Attorney General Griffin B. Bell has informed Sen. Daniel K. Inouye, (D-Hawaii), that the Justice Department will not suspend its "ongoing prosecutive efforts" against several shipping concerns under investigation for making illegal rebate payments.
Last Friday Bell sent a letter to Inouye, responding to an Inouye request made in early December, asking Justice if it would consider holding off on prosecuting the firms until Congress has had time to pass legislation amnesty from such prosecution.
"It is our considered judgment that any such suspension of ongoing prosecutive efforts on our part would be without precedent and entirely inappropriate," Bell wrote.
Several congressmen have argued that the prosecution could unduly harm the operations of American flag shippers, because foreign shipping lines are suspected of using the same rebate practices. They, however, are not under the jurisdiction of U.S. courts.
Although Congress made rebating a civil, rather than criminal, offense in 1972 at the request of the Justice Department, U.S. Attorneys in Cleveland and Newark are pursuing criminal conspiracy indictments against several shipping concerns for the payoffs.
Justice department officials say privately that the law making rebating a civil offense actually had a reverse effect than anticipated.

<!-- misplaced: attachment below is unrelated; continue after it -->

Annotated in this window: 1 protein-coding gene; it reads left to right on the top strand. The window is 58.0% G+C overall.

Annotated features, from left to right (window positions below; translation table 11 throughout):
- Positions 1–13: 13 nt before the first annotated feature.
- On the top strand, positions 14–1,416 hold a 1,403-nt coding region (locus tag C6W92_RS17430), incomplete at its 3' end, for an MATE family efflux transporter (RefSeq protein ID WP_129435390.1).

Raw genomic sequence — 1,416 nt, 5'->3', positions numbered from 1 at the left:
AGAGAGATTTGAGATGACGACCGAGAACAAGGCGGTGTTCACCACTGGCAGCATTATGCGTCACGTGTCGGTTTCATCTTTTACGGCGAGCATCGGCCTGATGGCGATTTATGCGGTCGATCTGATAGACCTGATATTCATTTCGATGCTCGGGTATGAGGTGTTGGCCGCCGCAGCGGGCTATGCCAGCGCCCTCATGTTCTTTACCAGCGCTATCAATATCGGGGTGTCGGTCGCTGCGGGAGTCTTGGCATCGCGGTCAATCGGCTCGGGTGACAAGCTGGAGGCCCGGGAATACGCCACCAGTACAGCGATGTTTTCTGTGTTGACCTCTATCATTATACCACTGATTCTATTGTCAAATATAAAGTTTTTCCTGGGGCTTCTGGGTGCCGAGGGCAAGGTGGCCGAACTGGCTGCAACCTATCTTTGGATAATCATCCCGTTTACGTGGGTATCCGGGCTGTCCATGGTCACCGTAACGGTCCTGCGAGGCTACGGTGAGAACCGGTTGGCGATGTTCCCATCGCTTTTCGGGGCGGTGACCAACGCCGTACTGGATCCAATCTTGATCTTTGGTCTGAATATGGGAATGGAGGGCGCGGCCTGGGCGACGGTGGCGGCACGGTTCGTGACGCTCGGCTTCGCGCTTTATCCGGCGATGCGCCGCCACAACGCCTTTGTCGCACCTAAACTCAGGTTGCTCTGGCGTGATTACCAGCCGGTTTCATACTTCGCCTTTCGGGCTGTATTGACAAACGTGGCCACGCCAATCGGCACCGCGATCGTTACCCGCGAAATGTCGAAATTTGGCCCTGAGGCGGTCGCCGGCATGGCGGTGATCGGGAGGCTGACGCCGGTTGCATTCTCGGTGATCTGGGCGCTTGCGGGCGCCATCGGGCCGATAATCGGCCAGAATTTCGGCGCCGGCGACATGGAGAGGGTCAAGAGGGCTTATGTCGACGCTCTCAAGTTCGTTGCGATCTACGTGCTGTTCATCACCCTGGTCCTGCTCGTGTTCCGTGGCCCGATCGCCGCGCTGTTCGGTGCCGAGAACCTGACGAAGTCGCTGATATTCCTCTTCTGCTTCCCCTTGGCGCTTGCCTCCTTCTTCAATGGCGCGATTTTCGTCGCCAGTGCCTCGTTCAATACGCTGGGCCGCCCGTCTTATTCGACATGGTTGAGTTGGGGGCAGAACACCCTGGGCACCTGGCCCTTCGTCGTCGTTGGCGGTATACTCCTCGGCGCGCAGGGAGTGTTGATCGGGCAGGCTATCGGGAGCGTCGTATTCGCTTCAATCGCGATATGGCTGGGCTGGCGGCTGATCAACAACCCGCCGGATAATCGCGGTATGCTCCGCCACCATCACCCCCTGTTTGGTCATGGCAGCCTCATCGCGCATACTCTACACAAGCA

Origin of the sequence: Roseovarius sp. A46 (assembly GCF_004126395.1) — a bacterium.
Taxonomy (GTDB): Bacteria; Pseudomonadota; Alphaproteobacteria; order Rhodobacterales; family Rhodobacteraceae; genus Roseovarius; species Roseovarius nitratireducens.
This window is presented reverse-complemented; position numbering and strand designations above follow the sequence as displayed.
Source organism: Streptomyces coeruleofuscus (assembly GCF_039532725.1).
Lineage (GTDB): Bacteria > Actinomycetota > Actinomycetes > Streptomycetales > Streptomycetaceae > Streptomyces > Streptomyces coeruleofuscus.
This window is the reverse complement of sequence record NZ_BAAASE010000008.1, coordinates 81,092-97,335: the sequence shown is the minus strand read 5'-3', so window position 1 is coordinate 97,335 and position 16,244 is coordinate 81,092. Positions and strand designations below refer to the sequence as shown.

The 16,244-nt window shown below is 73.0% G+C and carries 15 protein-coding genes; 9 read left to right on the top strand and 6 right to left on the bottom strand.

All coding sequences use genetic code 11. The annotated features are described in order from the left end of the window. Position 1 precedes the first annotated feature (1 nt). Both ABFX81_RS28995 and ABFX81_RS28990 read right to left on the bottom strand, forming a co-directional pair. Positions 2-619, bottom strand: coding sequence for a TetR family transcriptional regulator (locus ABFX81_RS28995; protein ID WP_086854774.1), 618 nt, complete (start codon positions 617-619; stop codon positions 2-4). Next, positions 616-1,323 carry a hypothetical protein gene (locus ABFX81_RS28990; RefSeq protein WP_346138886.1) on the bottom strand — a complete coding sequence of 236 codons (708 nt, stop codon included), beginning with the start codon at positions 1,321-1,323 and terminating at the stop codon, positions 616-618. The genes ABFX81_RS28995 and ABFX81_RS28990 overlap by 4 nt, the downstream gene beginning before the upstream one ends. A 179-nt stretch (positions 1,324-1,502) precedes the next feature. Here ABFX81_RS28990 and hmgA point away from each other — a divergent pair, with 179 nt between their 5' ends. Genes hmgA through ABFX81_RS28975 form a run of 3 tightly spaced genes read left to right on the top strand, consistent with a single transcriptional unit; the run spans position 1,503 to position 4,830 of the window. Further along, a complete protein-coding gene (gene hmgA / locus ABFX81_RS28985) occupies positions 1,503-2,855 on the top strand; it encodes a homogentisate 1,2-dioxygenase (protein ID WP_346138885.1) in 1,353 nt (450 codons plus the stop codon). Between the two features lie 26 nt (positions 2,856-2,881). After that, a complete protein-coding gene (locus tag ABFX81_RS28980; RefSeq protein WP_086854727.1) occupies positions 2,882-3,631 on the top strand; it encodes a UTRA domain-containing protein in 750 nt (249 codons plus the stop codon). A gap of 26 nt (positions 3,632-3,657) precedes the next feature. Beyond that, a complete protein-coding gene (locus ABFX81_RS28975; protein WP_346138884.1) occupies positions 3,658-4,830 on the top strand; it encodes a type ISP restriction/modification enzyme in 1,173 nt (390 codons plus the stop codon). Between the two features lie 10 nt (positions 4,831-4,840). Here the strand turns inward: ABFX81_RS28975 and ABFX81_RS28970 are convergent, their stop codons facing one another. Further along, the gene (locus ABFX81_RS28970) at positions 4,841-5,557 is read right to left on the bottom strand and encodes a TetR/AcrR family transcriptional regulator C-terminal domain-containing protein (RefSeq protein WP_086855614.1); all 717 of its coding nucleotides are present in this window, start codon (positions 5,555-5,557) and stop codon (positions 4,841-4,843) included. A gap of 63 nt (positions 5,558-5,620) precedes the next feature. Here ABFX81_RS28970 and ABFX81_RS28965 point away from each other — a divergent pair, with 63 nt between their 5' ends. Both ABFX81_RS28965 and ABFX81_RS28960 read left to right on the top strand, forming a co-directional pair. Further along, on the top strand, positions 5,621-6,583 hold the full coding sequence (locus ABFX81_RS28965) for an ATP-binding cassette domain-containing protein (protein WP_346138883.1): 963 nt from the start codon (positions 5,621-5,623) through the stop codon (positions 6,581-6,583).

Previously, the practice of rebating was a criminal misdemeanor. Under that law, if federal prosecutors sought a conspiracy conviction, the penalty could not exceed the penalty than would be imposed under the misdemanor violation.
But under the present law, even though the alleged violation is civil, a criminal conspiracy conviction is possible, and it could result in much steeper penalties - up to five years in prison and a $10,000 fine.
Six American shipping companies are under investigation by the Federal Maritime Commission for illegal rebates, congressional sources report.
Although a Justice Department official testifying at House Merchant Marine and Fisheries Committee hearings last week said indictments could be expected within 30 days, department sources now say that at least some of the companies are negotiating our-of-court settlements.
Although the FMC has levied nearly $5 million infines for rebate payments against firms tht have admitted the practice, The Washington Post has learned that federal investigators have uncovered a pattern of nealy $100 million of questionable payments.
The rebates are made on shipping rates set by the FMC and international shipping conferences. The FMC regulates rates in an effort to keep the shipping field competitive, because of fears that without regulation only a few large carriers would survive.
For years if has been common practice for carriers to solicit new business by offering "rebates" that take many forms, investigators say.
In some cases, customers would be given free warehousing or free services at the port. In other cases, outright cash payments or bearer bonds were given to many company executives, sources said.